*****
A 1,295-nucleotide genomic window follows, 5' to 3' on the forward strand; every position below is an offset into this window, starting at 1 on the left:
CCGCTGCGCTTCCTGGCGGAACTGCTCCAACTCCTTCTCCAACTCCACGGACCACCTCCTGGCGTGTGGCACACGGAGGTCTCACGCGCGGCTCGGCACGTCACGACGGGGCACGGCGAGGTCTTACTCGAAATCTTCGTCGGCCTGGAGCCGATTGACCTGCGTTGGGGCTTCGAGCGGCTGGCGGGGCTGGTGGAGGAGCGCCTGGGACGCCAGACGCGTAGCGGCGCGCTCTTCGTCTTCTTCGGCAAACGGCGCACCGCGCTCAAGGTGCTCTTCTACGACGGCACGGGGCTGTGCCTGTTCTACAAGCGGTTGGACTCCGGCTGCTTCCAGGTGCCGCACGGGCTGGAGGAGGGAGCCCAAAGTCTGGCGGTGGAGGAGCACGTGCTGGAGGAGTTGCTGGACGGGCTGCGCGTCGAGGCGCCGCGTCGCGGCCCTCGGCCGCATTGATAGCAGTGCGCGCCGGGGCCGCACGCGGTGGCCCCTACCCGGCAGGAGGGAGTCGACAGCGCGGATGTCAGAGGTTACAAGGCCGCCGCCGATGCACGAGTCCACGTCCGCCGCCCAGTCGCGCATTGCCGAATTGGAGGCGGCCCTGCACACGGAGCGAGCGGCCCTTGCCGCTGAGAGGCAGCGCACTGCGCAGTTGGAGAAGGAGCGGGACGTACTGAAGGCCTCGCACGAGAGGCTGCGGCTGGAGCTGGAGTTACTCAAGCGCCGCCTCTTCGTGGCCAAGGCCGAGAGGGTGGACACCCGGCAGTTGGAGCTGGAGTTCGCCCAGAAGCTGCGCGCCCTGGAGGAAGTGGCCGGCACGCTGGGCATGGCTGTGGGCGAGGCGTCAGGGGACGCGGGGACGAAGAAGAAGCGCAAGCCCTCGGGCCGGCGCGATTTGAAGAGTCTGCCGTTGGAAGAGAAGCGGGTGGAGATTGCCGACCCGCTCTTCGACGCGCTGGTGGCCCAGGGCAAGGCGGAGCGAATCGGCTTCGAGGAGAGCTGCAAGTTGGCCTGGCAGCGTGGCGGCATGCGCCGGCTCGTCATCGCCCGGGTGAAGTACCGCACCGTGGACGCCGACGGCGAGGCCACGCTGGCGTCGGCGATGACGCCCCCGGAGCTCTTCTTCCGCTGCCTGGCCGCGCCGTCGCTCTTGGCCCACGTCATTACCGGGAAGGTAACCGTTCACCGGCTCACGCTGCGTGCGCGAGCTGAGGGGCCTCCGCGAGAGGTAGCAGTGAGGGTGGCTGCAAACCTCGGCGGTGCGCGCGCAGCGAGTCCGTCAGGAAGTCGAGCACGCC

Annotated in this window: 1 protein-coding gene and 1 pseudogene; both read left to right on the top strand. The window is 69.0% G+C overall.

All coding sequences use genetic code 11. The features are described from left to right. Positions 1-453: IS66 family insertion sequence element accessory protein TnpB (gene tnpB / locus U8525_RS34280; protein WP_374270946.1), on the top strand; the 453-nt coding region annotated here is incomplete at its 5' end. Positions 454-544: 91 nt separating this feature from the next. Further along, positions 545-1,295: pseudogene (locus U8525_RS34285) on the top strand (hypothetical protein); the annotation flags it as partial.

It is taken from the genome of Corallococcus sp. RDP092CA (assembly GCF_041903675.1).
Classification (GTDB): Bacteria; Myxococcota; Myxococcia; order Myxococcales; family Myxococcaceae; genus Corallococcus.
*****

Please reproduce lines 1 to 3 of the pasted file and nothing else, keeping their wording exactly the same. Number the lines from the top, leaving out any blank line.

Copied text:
A 1,295-nucleotide genomic window follows, 5' to 3' on the forward strand; every position below is an offset into this window, starting at 1 on the left:
CCGCTGCGCTTCCTGGCGGAACTGCTCCAACTCCTTCTCCAACTCCACGGACCACCTCCTGGCGTGTGGCACACGGAGGTCTCACGCGCGGCTCGGCACGTCACGACGGGGCACGGCGAGGTCTTACTCGAAATCTTCGTCGGCCTGGAGCCGATTGACCTGCGTTGGGGCTTCGAGCGGCTGGCGGGGCTGGTGGAGGAGCGCCTGGGACGCCAGACGCGTAGCGGCGCGCTCTTCGTCTTCTTCGGCAAACGGCGCACCGCGCTCAAGGTGCTCTTCTACGACGGCACGGGGCTGTGCCTGTTCTACAAGCGGTTGGACTCCGGCTGCTTCCAGGTGCCGCACGGGCTGGAGGAGGGAGCCCAAAGTCTGGCGGTGGAGGAGCACGTGCTGGAGGAGTTGCTGGACGGGCTGCGCGTCGAGGCGCCGCGTCGCGGCCCTCGGCCGCATTGATAGCAGTGCGCGCCGGGGCCGCACGCGGTGGCCCCTACCCGGCAGGAGGGAGTCGACAGCGCGGATGTCAGAGGTTACAAGGCCGCCGCCGATGCACGAGTCCACGTCCGCCGCCCAGTCGCGCATTGCCGAATTGGAGGCGGCCCTGCACACGGAGCGAGCGGCCCTTGCCGCTGAGAGGCAGCGCACTGCGCAGTTGGAGAAGGAGCGGGACGTACTGAAGGCCTCGCACGAGAGGCTGCGGCTGGAGCTGGAGTTACTCAAGCGCCGCCTCTTCGTGGCCAAGGCCGAGAGGGTGGACACCCGGCAGTTGGAGCTGGAGTTCGCCCAGAAGCTGCGCGCCCTGGAGGAAGTGGCCGGCACGCTGGGCATGGCTGTGGGCGAGGCGTCAGGGGACGCGGGGACGAAGAAGAAGCGCAAGCCCTCGGGCCGGCGCGATTTGAAGAGTCTGCCGTTGGAAGAGAAGCGGGTGGAGATTGCCGACCCGCTCTTCGACGCGCTGGTGGCCCAGGGCAAGGCGGAGCGAATCGGCTTCGAGGAGAGCTGCAAGTTGGCCTGGCAGCGTGGCGGCATGCGCCGGCTCGTCATCGCCCGGGTGAAGTACCGCACCGTGGACGCCGACGGCGAGGCCACGCTGGCGTCGGCGATGACGCCCCCGGAGCTCTTCTTCCGCTGCCTGGCCGCGCCGTCGCTCTTGGCCCACGTCATTACCGGGAAGGTAACCGTTCACCGGCTCACGCTGCGTGCGCGAGCTGAGGGGCCTCCGCGAGAGGTAGCAGTGAGGGTGGCTGCAAACCTCGGCGGTGCGCGCGCAGCGAGTCCGTCAGGAAGTCGAGCACGCC

Annotated in this window: 1 protein-coding gene and 1 pseudogene; both read left to right on the top strand. The window is 69.0% G+C overall.